Pavlov, a Slav-descendant of slaves, whose scientific career spanned from pre-Soviet Russia into the era of Stalinist purges, did not allow himself to be turned into a propaganda dog of cultural conditioning. Instead he openly barked on the fast-growing sequoia of Stalinist dictatorship. While treasured by Lenin, Pavlov was only being tolerated by Lenin's successor, Stalin, but he refused to be conditioned and to have his mind enslaved. Pavlov, ever a free-mind responsible for his own de-programming and re-programming, wrote appeal-letters to no one less than Stalin, in what would have been construed, by the standards of that time, as nothing less than a daring tone. He knew how not to be a robot. Let us break for another bit of etymological safari to clarify the sentence above.

Robot (n). 1923, from Eng. translation of 1920 play "R.U.R." ("Rossum's Universal Robots"), by Karel Capek (1890-1938), from Czech robotnik "slave," from robota "forced labor, drudgery," from robotiti "to work, drudge," from an Old Czech source akin to Old Church Slavonic rabota "servitude," from rabu "slave."

(continue mind-flow)

The Soviets (just like Nazis) knew how to build a reflex. We did send up a couple of well-trained Pavlov-dogs into space - no small feat! We knew how to tow a party-line, but, as descendants of slaves, we also knew how to rebel against mind-numbing. The tradition of Soviet dissidence counts among its fallen hundreds of thousands of minds that dared not to be conditioned. During the Gulag days of the USSR, minds that refused to become robots became slaves in the Gulag. In the post-Gulag days, minds that refused to be conditioned turned off the TV and had heated debates about what's what in the privacy of Russian kitchens. Which brings me full-circle back to Pavlov's classical conditioning. But, as you guessed, let us break for yet another bit of etymological safari.

Paul (n.). masc. proper name, from L. Paulum (nom. Paulus), literally "small" (see paucity). Cf. O.Fr. Pol, It. Paolo, Sp. Pablo, Rus. Pavel

(continue mind-flow)

Pavlov, semantically a son of "small," "is a pillar of modern psychology and his contribution to this discipline is, probably larger than the contribution of any other person with the exception of Freud" (as Rubin Ardila noted in American Psychologsit in1969). I, just another English-speaking Russian with a name "Pavel," born in 1969, the year of American moon-landing, am positioned to make a much smaller difference, but one that, I believe, might be of personal interest to you. As you have noticed from the arguably strange format of this writing, there is a certain kind of circularity to it: I tell you something, I get your mind-flow going making new associations between familiar words that, hopefully, lead to, not exactly epiphanies, but minor yet possibly useful insights. And then bam! We pause for some silly etymological safari and look into the history of words. We break the mind-flow, awaken a bit, and then continue the mind-flow. What's happening here is designed to parallel the process of de-conditioning/re-conditioning that just might come in handy with the problem of overeating. That's right, my dear reader, I am still writing about mindless eating and how to make it mindful. You see, mindless eating is a classic conditioned reflex: for example, if you eat in front of TV, then after a while, TV and eating become associated with each other, so that when you turn on the TV, you automatically turn on your appetite and vice versa, when you sit down to eat, you turn on your appetite for TV. The result is - you guessed it - mindless programming and conditioning of the mind to go blank when you open your mouth. Let us break for one final etymology safari before we summarize all this tangential sleight-of-words into practical advice.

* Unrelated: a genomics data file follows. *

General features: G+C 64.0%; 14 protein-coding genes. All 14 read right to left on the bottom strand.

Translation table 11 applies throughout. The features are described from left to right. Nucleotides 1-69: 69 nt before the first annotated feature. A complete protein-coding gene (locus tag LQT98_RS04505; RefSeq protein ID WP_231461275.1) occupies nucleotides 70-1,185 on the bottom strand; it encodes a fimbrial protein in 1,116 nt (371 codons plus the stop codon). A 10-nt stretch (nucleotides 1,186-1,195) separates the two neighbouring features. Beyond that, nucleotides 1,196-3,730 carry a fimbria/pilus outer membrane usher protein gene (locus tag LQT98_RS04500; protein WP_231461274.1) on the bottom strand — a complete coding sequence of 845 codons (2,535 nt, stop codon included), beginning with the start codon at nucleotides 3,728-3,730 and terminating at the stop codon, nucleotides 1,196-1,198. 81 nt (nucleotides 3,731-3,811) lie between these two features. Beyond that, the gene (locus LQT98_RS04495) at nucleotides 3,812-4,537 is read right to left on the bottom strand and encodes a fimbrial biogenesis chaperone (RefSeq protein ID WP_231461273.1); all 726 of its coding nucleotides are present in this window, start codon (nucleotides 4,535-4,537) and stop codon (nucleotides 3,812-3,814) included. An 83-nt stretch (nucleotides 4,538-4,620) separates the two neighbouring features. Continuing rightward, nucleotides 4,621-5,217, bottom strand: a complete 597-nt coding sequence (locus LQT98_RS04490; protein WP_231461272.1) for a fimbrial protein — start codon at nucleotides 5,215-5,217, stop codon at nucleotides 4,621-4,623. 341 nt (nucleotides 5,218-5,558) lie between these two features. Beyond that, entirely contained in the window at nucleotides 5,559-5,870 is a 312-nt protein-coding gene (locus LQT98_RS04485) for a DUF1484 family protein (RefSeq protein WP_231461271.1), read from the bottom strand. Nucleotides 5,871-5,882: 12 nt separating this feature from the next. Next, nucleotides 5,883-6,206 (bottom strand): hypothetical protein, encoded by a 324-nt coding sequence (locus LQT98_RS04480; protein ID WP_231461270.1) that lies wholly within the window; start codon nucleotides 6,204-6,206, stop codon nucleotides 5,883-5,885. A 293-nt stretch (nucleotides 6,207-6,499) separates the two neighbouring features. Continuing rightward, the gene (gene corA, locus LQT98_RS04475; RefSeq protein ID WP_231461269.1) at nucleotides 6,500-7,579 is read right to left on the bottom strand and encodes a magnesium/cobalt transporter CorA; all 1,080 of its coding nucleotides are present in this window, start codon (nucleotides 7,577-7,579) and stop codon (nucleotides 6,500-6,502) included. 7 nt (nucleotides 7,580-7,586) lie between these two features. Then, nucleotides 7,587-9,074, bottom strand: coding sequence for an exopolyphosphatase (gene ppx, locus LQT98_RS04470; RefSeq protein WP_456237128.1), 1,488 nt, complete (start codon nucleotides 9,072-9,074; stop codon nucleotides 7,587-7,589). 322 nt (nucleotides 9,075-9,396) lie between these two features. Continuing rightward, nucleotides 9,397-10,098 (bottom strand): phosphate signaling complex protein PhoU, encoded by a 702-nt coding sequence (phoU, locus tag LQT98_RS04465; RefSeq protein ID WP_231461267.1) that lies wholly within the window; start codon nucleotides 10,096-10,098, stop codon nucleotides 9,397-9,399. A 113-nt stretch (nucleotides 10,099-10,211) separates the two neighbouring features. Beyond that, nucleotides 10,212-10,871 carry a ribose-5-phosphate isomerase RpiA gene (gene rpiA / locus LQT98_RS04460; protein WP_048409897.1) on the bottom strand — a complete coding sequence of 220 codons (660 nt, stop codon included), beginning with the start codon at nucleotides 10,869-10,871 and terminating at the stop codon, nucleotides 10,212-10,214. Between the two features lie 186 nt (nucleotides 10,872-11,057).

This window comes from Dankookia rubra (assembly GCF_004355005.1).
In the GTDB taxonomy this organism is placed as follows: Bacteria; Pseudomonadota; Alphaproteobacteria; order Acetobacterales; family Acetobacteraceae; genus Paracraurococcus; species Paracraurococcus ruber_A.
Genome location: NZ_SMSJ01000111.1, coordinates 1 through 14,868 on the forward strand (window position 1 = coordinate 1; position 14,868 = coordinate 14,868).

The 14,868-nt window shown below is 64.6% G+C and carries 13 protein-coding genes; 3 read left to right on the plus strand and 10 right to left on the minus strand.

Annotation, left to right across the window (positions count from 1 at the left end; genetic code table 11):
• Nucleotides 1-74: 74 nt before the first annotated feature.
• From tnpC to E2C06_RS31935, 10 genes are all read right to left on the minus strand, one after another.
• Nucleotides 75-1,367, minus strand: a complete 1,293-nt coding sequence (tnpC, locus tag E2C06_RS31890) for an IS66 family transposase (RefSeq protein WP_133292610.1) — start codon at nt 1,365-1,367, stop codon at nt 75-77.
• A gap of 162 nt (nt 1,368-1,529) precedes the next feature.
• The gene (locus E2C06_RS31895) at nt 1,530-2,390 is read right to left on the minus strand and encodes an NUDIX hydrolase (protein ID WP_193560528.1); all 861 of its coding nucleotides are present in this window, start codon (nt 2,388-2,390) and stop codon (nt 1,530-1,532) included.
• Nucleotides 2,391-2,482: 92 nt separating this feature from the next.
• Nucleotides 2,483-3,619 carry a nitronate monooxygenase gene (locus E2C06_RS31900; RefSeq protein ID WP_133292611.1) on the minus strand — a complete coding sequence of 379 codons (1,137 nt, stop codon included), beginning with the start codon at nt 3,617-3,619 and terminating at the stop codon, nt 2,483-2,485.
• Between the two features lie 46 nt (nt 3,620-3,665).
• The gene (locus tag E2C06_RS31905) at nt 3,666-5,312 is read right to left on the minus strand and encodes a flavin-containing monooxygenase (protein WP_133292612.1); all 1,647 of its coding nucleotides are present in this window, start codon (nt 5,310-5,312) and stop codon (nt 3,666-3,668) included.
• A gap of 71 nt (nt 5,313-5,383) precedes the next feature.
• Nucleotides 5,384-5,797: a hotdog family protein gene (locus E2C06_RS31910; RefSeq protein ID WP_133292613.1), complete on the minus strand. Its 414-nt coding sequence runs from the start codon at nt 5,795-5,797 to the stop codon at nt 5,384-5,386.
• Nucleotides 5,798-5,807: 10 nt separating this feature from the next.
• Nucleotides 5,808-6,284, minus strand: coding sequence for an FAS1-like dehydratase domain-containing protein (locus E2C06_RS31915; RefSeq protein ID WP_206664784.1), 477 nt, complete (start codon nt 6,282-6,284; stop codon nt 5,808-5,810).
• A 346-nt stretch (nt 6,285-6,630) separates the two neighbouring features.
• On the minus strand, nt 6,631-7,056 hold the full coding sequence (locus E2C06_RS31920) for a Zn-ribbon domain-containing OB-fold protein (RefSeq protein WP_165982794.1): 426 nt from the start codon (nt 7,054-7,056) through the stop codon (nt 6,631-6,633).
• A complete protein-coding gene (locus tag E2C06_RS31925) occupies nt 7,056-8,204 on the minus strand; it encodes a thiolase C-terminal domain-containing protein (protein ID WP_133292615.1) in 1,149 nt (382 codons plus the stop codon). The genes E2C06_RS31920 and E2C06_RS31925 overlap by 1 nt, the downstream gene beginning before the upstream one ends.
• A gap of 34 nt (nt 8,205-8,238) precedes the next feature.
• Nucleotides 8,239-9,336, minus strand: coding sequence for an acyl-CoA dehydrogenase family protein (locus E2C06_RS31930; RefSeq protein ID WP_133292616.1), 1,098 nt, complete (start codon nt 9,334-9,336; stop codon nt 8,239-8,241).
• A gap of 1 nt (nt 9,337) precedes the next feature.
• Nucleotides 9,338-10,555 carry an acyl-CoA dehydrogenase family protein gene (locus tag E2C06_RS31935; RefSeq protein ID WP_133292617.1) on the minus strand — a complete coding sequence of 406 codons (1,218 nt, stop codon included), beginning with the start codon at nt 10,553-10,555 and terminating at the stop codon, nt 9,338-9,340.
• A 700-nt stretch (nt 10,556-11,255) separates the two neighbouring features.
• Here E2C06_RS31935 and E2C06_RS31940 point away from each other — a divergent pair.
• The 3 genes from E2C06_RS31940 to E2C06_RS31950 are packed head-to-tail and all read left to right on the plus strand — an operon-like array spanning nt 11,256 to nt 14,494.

Television (n). formed in English or borrowed from Fr. télévision, from tele- + vision. The word "tele" stems from Greek tele- which means "far, far off." The word "vision" stems from videre "to see," from Proto-Indo-European base weid- which means "to know, to see" (e.g. Sankrit veda "I know").

(continue mind-flow)

As you see, the word "television" basically means "seeing what is not here," i.e. not seeing and not knowing what is here and now right in front of you. The Soviet way of de-programming from cultural programming was to come home, boil a few potatoes, warm up yesterday's cutlets and/or borsch, to maybe pour yourself a shot-glass of vodka or, for minors, a glass mug of kvas, and to talk about the Orwellian nonsense that is happening outside the family's kitchen, about where to find a pair of American denim jeans that fade on knees so as to not remain on slave-knees of Soviet propaganda. I'm stereotyping my own people, of course, but I don't think they are that ego-frail to mind. In a nutshell, the Soviets kept themselves awake... over eating... by turning off the official TV and tuning in to each other and their own selves. The American way, unfortunately, is in just the opposite direction: the land of the free has been enslaved by TV, by watching what is not here and by mindlessly ignoring what is in front of one's own nose. American mind, for decades, is being programmed to be an eating zombie. Americans aren't to blame: after all it was another Russian scientist, Boris Rosing, who invented the cathode ray tube in 1907 and gave the world a slave-driver in each living room.

So, here's my small, name-proportionate, attempt at waking up the sleeping/overeating beauty of America: make a small change, kill the TV-eating reflex. How? For starters, eat in the kitchen, not in the living room. Reclaim your eating moments one meal a time: small changes, you know, add up to new reflexes.

Break the pattern to restore your mind-flow. Program the following noun for yourself:

Self (n). - a slave to eating or a master of eating?

Make a choice of what to serve yourself: a sense of self-presence or another portion of mindlessness. Break out of your associative chains! Is it doable? Heck, you guys put a man on the moon...


Mindful Eating Tracker
(workshops in PA, MD, NJ, VA in April-May 2010)


Ruben Ardila, Nobel Prizes for Psychologists, American Psychologists, 1969, 24, pp. 604-605